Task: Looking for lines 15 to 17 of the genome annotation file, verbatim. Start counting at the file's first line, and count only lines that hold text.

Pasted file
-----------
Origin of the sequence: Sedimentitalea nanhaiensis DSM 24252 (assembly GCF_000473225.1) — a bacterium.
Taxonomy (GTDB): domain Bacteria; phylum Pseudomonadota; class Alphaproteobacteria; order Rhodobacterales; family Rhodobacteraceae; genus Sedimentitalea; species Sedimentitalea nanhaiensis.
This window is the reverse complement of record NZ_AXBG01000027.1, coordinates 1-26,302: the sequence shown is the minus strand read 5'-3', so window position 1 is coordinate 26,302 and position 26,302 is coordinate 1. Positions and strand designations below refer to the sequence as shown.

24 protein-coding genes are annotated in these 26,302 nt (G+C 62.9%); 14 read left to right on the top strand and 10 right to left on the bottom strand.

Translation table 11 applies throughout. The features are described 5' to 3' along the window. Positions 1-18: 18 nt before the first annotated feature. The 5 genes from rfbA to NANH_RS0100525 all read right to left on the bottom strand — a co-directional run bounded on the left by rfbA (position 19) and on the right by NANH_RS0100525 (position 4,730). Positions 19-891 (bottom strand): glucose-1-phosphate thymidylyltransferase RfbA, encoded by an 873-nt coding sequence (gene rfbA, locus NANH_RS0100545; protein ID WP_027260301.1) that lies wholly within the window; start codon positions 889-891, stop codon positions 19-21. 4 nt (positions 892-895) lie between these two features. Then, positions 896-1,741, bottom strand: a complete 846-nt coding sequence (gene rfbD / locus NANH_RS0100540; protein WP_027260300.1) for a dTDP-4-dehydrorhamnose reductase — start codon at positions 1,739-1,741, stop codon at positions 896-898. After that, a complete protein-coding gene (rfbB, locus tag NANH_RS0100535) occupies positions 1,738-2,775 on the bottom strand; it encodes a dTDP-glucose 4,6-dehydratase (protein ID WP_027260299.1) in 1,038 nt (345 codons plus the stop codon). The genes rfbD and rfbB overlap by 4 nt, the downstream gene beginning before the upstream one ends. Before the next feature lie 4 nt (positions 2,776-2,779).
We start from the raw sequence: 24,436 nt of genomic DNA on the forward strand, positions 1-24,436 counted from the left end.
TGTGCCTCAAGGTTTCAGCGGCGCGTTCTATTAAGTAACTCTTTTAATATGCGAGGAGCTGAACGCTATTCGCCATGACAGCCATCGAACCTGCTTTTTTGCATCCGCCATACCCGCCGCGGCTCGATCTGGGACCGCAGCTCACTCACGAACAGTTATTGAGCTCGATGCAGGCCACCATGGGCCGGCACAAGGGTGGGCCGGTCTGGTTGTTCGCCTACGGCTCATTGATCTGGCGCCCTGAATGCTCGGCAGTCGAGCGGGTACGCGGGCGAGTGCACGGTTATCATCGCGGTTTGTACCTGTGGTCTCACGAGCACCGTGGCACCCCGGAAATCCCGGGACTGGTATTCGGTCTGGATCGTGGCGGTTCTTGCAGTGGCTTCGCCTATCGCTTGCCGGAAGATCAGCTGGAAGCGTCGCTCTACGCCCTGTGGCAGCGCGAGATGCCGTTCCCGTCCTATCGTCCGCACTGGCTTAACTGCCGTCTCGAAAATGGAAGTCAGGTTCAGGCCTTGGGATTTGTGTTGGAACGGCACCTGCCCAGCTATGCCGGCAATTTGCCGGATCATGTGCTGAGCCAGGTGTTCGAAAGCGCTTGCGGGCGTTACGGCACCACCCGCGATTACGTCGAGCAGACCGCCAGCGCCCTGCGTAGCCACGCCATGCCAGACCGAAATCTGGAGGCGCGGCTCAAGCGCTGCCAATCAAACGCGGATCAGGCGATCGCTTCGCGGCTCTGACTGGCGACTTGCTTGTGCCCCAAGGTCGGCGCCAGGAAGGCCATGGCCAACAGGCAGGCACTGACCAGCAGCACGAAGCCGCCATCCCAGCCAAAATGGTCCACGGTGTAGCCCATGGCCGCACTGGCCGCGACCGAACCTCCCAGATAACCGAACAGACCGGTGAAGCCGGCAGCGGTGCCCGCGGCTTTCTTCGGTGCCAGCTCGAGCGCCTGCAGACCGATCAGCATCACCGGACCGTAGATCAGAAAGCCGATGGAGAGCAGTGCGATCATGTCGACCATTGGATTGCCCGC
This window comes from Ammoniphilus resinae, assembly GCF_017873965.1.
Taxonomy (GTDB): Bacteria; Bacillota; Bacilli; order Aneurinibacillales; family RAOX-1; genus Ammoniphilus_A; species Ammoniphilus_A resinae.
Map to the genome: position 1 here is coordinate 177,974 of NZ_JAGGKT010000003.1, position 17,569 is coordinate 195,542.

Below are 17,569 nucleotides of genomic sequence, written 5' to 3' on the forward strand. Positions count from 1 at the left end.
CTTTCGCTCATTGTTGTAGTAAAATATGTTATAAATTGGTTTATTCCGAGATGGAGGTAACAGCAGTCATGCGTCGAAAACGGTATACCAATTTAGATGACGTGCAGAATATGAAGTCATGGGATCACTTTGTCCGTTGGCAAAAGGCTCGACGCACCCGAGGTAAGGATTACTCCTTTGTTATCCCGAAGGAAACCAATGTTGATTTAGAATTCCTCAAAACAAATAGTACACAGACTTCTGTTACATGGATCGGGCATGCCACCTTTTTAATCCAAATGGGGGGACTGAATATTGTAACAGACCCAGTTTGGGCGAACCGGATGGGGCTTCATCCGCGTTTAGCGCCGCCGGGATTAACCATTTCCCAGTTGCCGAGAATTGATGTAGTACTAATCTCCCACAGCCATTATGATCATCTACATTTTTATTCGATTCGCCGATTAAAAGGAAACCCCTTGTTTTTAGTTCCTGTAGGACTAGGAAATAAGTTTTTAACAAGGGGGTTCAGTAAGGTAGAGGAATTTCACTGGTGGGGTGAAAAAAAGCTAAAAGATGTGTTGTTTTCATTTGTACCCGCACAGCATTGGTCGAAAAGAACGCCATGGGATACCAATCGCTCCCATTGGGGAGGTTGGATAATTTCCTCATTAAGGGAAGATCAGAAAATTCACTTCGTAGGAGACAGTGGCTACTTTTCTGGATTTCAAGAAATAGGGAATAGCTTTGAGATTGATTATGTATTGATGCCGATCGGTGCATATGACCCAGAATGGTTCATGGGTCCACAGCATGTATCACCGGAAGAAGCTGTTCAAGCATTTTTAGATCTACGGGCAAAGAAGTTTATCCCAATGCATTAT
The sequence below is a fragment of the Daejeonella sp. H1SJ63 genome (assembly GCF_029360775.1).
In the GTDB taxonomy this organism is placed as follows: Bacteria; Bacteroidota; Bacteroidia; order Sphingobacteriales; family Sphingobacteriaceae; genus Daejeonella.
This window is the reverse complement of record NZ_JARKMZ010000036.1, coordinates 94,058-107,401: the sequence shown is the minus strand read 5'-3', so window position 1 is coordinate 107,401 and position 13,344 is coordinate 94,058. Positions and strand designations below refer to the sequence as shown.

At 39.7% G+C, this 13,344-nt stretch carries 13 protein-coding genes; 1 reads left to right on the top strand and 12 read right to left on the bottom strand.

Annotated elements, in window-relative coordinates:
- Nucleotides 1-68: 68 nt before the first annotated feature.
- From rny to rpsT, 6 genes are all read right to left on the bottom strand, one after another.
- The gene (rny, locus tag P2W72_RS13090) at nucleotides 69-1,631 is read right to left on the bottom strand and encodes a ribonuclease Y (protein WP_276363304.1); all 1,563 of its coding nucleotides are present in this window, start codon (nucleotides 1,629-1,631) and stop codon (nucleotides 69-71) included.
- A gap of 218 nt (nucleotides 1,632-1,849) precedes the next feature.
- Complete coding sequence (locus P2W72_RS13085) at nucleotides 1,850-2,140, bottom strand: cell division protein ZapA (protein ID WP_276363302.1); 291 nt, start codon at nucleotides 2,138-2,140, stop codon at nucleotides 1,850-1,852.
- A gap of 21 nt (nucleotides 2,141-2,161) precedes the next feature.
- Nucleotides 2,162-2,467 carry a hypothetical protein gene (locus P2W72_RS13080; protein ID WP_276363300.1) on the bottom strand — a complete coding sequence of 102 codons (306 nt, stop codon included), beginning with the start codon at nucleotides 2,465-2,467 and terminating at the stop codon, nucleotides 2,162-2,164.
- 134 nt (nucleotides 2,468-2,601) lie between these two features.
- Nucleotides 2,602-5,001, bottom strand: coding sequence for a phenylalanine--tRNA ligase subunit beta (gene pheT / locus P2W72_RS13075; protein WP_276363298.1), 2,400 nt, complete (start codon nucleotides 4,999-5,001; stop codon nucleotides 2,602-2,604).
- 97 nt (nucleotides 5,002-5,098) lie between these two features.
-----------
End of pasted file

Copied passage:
This window is the reverse complement of record NZ_JARKMZ010000036.1, coordinates 94,058-107,401: the sequence shown is the minus strand read 5'-3', so window position 1 is coordinate 107,401 and position 13,344 is coordinate 94,058. Positions and strand designations below refer to the sequence as shown.

At 39.7% G+C, this 13,344-nt stretch carries 13 protein-coding genes; 1 reads left to right on the top strand and 12 read right to left on the bottom strand.

Annotated elements, in window-relative coordinates: